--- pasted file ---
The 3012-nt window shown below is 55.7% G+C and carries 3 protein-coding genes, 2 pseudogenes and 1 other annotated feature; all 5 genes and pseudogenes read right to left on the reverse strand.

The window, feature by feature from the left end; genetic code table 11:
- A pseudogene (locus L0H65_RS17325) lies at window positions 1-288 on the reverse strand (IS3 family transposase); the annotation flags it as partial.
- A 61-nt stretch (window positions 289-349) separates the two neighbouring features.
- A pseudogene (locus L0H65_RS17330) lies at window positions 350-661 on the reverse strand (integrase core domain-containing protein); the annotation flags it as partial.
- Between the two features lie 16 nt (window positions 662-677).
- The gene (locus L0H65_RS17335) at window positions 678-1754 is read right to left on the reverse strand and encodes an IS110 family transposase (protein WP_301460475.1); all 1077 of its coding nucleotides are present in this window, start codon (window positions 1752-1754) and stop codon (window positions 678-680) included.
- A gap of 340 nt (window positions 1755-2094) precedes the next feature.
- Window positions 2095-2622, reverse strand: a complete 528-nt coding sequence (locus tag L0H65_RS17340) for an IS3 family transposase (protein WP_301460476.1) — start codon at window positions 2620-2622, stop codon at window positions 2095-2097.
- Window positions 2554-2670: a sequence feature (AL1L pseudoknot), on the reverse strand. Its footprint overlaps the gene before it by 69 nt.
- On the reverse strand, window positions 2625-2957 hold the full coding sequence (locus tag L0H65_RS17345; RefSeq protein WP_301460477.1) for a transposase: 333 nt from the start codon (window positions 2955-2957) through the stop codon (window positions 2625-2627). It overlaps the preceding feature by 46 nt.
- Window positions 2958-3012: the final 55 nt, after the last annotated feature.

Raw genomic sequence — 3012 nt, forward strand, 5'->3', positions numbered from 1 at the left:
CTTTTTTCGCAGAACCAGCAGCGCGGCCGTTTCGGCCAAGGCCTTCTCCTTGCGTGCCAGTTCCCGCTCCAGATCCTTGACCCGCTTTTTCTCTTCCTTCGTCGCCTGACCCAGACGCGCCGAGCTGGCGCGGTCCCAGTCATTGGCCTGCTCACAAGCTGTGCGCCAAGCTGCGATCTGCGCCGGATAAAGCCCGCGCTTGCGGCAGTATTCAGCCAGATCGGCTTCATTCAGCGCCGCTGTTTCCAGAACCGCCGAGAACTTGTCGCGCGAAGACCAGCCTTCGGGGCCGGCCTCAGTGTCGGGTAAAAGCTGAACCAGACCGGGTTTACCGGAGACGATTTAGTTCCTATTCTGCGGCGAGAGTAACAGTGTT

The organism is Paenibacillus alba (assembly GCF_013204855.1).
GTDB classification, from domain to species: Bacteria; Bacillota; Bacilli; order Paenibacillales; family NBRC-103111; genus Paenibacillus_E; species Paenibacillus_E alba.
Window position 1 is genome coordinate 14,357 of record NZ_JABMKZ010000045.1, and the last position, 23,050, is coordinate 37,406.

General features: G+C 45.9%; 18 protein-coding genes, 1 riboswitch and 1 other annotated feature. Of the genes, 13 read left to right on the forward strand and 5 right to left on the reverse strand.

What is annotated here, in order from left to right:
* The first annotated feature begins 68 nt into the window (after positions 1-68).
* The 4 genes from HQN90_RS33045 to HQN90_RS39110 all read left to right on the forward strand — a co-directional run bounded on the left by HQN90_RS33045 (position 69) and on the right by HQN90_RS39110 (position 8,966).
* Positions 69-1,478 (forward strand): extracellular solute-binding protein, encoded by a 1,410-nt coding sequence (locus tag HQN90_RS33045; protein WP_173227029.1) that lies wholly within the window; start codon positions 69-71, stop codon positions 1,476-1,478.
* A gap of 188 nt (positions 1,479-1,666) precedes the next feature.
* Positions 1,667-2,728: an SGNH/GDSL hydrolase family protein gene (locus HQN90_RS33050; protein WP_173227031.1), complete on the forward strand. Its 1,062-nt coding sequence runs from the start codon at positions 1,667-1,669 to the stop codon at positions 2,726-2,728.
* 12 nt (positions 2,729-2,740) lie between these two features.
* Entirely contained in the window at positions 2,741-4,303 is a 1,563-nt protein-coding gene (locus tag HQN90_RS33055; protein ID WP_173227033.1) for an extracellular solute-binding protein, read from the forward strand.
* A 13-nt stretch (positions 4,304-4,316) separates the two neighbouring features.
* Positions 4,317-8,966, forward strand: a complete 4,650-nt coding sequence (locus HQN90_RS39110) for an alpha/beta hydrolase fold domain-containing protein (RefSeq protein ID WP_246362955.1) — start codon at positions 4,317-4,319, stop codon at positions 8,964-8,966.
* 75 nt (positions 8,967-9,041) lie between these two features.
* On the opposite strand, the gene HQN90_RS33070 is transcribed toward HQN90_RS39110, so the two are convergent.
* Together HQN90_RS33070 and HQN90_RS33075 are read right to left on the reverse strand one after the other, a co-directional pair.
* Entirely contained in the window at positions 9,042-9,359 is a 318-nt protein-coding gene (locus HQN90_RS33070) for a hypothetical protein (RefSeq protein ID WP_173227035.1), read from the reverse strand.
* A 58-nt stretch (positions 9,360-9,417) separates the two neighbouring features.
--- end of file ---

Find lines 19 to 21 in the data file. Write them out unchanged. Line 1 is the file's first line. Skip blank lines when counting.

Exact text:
What is annotated here, in order from left to right:
* The first annotated feature begins 68 nt into the window (after positions 1-68).
* The 4 genes from HQN90_RS33045 to HQN90_RS39110 all read left to right on the forward strand — a co-directional run bounded on the left by HQN90_RS33045 (position 69) and on the right by HQN90_RS39110 (position 8,966).